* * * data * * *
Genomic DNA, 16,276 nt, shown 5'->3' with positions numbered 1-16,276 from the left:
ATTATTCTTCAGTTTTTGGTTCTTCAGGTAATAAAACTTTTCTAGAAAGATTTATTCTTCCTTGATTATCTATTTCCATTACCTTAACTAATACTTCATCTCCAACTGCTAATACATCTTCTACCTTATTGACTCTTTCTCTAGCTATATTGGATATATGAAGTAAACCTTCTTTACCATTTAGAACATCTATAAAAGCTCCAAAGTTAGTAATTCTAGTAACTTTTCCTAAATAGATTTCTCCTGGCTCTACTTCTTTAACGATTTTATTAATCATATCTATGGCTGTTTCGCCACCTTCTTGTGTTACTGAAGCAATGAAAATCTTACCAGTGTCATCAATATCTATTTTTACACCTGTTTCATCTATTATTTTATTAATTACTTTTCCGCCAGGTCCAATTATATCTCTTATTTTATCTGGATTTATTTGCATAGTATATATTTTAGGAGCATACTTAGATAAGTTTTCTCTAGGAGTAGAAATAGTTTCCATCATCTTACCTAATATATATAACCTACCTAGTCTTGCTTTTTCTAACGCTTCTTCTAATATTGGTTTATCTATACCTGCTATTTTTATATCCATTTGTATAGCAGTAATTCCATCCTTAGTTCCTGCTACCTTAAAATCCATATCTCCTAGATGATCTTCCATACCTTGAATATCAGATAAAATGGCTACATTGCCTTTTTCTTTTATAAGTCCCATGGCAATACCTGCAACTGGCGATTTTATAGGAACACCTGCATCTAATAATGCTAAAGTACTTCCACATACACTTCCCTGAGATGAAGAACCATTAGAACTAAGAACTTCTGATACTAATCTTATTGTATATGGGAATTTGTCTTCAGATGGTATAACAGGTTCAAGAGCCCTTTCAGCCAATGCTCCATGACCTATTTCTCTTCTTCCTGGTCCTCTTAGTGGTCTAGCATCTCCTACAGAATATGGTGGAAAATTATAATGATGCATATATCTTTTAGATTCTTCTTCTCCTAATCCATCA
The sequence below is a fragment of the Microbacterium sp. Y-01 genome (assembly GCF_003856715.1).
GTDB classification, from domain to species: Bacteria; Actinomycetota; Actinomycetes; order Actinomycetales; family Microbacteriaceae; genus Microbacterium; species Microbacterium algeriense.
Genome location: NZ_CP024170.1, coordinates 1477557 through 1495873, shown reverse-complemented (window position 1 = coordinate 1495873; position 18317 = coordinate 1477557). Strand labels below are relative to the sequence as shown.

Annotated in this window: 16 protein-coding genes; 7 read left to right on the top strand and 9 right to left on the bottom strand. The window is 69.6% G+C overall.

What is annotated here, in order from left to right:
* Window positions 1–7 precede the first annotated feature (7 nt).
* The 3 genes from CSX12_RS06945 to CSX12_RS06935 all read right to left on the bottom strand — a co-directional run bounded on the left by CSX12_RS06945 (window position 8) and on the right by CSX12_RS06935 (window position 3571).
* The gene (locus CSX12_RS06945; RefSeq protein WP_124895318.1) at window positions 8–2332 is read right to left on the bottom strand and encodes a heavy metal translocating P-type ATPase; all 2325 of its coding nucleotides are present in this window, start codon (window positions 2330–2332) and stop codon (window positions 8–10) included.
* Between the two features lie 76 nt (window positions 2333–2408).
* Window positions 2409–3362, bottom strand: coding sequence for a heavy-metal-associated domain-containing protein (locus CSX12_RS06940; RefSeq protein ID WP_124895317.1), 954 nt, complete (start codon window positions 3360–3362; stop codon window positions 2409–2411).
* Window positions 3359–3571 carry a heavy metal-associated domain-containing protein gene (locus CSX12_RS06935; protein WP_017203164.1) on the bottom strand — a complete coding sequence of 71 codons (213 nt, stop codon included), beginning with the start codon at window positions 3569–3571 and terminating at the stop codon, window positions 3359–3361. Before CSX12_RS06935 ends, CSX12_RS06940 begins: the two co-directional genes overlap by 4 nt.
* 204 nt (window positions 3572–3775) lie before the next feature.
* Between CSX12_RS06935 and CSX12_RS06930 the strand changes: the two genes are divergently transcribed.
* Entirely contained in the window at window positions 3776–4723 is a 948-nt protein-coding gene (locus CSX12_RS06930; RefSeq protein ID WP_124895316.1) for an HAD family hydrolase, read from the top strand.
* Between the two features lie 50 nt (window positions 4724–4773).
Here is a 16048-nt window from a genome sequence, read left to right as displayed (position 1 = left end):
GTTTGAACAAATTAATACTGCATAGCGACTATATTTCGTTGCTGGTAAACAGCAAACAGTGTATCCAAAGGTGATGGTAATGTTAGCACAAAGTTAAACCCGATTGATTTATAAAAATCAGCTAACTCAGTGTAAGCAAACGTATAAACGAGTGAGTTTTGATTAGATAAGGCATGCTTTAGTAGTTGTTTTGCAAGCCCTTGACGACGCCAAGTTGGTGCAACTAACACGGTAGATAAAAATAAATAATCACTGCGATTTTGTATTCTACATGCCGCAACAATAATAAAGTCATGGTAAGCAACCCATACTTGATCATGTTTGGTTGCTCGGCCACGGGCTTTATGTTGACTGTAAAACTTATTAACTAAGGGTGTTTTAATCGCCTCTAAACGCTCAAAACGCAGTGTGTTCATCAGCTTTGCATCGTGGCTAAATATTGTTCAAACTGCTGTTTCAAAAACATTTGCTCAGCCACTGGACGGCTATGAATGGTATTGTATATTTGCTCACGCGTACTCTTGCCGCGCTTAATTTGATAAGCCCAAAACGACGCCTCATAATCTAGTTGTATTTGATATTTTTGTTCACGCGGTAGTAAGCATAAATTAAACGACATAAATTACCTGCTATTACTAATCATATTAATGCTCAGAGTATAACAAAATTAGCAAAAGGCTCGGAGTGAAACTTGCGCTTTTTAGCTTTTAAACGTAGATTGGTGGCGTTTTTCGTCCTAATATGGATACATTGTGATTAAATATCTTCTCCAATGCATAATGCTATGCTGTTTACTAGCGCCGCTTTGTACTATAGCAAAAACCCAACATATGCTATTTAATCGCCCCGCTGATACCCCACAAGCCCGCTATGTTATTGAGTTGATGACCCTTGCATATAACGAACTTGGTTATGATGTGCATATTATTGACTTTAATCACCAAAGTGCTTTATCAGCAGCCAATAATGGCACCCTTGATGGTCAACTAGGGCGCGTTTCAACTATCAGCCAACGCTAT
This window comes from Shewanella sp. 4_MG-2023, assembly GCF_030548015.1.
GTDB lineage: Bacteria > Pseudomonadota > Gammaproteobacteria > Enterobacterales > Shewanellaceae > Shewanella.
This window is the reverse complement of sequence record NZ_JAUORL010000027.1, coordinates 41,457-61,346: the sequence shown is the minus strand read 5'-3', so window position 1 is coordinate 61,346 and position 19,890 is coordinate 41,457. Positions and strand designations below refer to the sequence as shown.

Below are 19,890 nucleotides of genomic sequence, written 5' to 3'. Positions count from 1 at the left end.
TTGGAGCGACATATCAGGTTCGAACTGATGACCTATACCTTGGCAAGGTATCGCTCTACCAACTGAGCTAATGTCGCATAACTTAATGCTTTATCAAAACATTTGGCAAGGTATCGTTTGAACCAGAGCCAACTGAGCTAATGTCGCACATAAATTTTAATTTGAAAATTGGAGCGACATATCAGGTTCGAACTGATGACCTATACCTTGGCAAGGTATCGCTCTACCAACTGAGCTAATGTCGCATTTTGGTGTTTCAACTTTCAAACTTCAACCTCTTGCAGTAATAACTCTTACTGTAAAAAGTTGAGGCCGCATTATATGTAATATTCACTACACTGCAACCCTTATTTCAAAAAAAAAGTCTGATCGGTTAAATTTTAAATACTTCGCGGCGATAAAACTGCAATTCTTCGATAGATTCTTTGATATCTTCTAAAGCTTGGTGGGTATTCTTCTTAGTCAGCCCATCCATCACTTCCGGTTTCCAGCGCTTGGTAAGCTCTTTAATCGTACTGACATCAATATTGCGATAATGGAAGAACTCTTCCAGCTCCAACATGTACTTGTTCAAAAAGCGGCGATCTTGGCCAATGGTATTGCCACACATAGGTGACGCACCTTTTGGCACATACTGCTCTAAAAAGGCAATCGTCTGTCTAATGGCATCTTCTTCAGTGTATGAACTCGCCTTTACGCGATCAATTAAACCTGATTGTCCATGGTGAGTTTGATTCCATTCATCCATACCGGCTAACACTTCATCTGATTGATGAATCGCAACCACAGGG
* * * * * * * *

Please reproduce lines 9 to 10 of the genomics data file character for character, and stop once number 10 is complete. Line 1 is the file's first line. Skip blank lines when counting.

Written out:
* The 3 genes from CSX12_RS06945 to CSX12_RS06935 all read right to left on the bottom strand — a co-directional run bounded on the left by CSX12_RS06945 (window position 8) and on the right by CSX12_RS06935 (window position 3571).
* The gene (locus CSX12_RS06945; RefSeq protein WP_124895318.1) at window positions 8–2332 is read right to left on the bottom strand and encodes a heavy metal translocating P-type ATPase; all 2325 of its coding nucleotides are present in this window, start codon (window positions 2330–2332) and stop codon (window positions 8–10) included.